Celebrating Waterloo’s finest doctorates

Thursday, June 16, 2022

Profile of Heather IkertEach convocation, the University of Waterloo recognizes and profiles an outstanding PhD student from each Faculty across campus to showcase a glimpse into the hard work, dedication and success of every graduate.

This convocation, the Faculty of Science will welcome new graduates from Science PhD programs, including Heather Ikert from the Department of Biology.

Exiting high school, Heather Ikert (BSc ’16, PhD ’22) was interested in going to Waterloo because of the hands-on experience the co-operative education program offers for students. In her final co-op term, Ikert connected with Prof. Paul Craig for her fourth-year research project, and she would go on to complete her graduate studies in Dr. Craig’s lab.

“All in all, I came to the University of Waterloo for the co-op, but I stayed for the people.”

Graduating with a PhD in Biology, Ikert’s research studied the effects of climate change and pharmaceuticals on fish health, and to understand the molecular mechanisms of how fish respond to general stress.

“I was looking at a type of RNA called microRNA — cells use this to fine tune which processes are occurring,” Ikert says. “Interestingly, I was able to measure these microRNA on the surface of the fish. As well in the water surrounding the fish, which could be a way to non-invasively monitor fish health.”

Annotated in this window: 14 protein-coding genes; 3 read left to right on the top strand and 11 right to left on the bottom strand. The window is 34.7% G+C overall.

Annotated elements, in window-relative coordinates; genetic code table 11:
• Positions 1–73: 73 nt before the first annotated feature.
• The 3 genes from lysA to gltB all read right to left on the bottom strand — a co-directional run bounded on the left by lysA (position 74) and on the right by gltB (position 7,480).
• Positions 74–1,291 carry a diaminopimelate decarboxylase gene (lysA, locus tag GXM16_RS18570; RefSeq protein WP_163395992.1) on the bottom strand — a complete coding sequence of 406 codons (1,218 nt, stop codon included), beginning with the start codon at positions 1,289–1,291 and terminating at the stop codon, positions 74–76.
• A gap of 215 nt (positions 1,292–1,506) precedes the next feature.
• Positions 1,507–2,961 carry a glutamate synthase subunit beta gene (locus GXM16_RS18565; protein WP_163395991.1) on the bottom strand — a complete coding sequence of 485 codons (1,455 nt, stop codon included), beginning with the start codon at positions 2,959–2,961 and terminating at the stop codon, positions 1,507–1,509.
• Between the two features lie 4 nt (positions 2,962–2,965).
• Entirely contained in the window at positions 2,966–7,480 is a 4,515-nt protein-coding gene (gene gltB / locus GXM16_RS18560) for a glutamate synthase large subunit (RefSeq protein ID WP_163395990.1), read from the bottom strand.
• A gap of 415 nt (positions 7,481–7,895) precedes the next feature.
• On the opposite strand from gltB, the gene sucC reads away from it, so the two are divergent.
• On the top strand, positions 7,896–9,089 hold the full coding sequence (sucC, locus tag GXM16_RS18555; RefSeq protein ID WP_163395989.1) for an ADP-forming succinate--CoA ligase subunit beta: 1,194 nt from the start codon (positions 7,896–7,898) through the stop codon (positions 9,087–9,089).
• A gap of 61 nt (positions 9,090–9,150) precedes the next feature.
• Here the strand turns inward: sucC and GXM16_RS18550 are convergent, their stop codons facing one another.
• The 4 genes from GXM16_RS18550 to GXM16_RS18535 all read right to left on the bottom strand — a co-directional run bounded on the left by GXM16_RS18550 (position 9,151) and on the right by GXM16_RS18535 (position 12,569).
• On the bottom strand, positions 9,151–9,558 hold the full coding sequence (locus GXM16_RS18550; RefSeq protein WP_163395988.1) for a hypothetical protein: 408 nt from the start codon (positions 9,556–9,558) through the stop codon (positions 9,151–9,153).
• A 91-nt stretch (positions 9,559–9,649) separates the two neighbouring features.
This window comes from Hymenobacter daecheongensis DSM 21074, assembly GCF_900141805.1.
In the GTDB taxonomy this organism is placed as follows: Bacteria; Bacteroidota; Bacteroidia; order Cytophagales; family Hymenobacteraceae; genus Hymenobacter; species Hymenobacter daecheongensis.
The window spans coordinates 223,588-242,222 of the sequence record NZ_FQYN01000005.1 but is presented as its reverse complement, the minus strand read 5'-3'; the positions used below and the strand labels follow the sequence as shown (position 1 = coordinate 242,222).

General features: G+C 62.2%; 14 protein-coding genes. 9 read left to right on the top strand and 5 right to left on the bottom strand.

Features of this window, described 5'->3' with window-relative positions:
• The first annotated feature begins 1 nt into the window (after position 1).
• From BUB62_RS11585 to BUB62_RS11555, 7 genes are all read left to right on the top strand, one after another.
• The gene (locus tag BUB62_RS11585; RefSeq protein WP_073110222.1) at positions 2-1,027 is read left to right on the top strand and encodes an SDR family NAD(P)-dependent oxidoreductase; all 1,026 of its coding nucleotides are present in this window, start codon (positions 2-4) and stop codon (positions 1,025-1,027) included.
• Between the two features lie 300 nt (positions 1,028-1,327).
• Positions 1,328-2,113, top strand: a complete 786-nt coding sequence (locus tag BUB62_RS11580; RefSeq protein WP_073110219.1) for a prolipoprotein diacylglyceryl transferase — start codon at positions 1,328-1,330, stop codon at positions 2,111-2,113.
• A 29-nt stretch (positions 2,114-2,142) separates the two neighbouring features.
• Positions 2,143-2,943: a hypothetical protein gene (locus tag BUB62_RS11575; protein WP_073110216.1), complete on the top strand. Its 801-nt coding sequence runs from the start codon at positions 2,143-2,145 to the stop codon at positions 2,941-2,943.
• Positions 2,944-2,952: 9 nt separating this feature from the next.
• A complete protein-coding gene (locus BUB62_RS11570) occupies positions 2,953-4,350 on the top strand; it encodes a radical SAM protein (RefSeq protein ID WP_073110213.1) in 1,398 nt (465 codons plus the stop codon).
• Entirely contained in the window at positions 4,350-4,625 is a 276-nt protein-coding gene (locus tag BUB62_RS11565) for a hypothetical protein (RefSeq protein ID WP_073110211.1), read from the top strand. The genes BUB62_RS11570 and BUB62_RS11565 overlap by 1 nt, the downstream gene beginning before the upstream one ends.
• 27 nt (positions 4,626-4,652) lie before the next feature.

Ikert has many fond memories at Waterloo, but will never forget the caffeine experiment that her lab decided to perform. As regular patrons of the Math CnD cafe on campus, Ikert and her lab mates were trying to determine if drinking caffeinated or decaf coffee in the afternoon would have a negative effect on the sleep of one of their colleagues.

“The chance to combine our love of coffee with a bit of data analysis for no reason in particular was pretty jokes and a fun little foray into a different area of research,” Ikert says. No negative impact was found at the end of the study.

If she could give one piece of advice to other PhD students, it would be to choose a supervisor and a lab full of supportive people.

“A lot of scientists do cool research but having people to encourage you through the ups and downs of research and working with a supervisor who will prioritize your learning and opportunities for growth, is key,” Ikert says. “The Biology Department at the University of Waterloo o-fish-ially rocks, and the grad students there are super encouraging, involved and are just the best.”

What’s next for Ikert? After completing both a Bachelor and Doctor of Philosophy in Biology, Ikert will remain at the University of Waterloo as part of the Ontario Wastewater Surveillance Initiative, where she will be monitoring COVID-19 trends and variants in the wastewater for the Waterloo, Peel and York regions.